Sleeping Giants Page 43

—They dragged me out of my home…like a cri…criminal!

—They thought you were. But, as I said, water under the bridge. You do realize we have to find a way to work together? I am honestly willing to try if you are.

—I’ve always been professional. You’re the one who made things pers…p…

—Personal. I would describe my actions as…decisive. I thought that was a quality you admired in others. Believe me, when I make things personal, it will leave no room for interpretation. So. Shall we begin? How is the construction progressing?

—…

—I will not leave before you talk to me. If you care for this project as much as you claim to, you will not let a…temporary relocation get in the way of its success.

—We’re ahead of schedule by almost a month. Cons…Construction of the lab is almost complete, and we’re laying track much faster than we thought possible. You should get the pilots here now.

—It was my understanding that you would not be ready for training until Christmas. Even with the good news you just presented me with, I fail to see what the pilots could possibly do here now.

—Nothing. They’d have nothing to do. They could go to the b…beach, have a few drinks, have some fun. Let the resentment dissipate slowly for a few weeks.

—Do you believe they resent me for ending the program?

—No, I don’t think so. But they’ll certainly resent me. They’ll be useless to me for at least a…at least a month. They didn’t like me before, but they’ll ha…hate me now.

—This line of thinking seems somewhat irrational to me. You have spent only a short time with them. They do not know you well enough to hate you.

—Irrational’s the ri…right word. They won’t know why, but they’ll resent me for not being her. They’ll resent me just for…for being alive.

—Dr. Franklin?

—Yes. They probably won’t realize it, but the thought of anyone but Dr….anyone but her being in charge will make their stomachs turn. They’ll hate me for not being exactly like her, and they’ll hate me when I remind them of her. They’ll hate me for making them relive her d…death over and over. Trust me, they’ll hate me. So I’m asking you to get them here now, give them a chance to get over it. I can’t do my job if they want me dead, even if it is sub…consciously.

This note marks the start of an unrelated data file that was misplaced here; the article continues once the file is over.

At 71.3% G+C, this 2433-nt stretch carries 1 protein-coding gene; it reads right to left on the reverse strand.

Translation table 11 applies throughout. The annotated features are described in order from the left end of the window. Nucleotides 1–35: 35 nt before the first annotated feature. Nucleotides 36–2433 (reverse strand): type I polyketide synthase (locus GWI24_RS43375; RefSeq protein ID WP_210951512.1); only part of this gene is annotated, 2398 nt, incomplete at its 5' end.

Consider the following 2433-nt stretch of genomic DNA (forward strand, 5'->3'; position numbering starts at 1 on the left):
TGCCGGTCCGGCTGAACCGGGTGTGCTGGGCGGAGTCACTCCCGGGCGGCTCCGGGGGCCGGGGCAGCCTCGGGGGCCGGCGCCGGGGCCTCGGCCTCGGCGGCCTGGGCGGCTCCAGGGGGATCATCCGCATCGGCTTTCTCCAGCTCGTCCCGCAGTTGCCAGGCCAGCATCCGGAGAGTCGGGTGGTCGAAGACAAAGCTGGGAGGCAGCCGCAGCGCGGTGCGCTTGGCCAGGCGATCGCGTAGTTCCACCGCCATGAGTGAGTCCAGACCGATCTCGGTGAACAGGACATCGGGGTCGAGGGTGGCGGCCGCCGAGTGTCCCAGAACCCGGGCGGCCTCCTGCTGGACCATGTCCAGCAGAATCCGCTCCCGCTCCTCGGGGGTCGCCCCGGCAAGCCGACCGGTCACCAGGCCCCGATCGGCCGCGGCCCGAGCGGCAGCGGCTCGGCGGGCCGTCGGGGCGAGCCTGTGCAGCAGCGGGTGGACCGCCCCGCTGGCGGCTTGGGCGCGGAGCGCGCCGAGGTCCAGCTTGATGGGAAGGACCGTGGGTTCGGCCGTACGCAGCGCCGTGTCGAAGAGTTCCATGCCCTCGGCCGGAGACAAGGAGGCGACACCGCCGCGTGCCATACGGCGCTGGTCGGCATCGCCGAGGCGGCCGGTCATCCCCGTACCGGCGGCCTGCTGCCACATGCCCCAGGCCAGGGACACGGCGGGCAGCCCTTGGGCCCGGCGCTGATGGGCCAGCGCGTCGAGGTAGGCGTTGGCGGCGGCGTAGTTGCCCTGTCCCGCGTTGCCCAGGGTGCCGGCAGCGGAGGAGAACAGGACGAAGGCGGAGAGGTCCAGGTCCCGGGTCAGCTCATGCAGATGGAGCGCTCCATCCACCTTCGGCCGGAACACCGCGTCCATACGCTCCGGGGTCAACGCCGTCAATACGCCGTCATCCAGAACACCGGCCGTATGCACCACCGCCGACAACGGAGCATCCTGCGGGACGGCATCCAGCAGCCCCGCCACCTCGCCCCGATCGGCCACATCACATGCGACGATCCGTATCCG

—I will see what can be done. They might need some time to work out their own differences. Let us leave these psychological concerns aside for a moment and go back to the work you have accomplished. You said that construction of the lab was almost complete. Will it be as large as the room we used in Denver?

—Almost. It’s about forty feet smaller lengthwise. The ground was more unstable toward the ocean than what the…geological surveys had shown. Don’t worry—there’ll still be enough room for it to move around, but you wouldn’t want the roof to collapse. It’s a lot…deeper than Denver. There’ll be millions of tons of rock and water above our heads.

—How many men do you have laying tracks?

—Zero. I didn’t like the security risk to begin with, people can’t keep a secret. Divers could only have done the first few hundred feet anyway. Our German friends managed to build the train so it can lay its own track. It’s more of a shaft, really. A good portion of the path is on a near-vertical slope, so the weight doesn’t push on the track like a regular train. What we built looks like a steel I-beam with a series of holes in the middle. The train drive has geared wheels on both sides of the beam to move along the shaft.

It’s a nice piece of engineering. It goes to the end of the path, lays a new section of the track, and comes back to get the n…next one. When we started, it would come back every couple hours or so, now it’s gone for almost a day at a time. It’s really slow, but it’s…steady.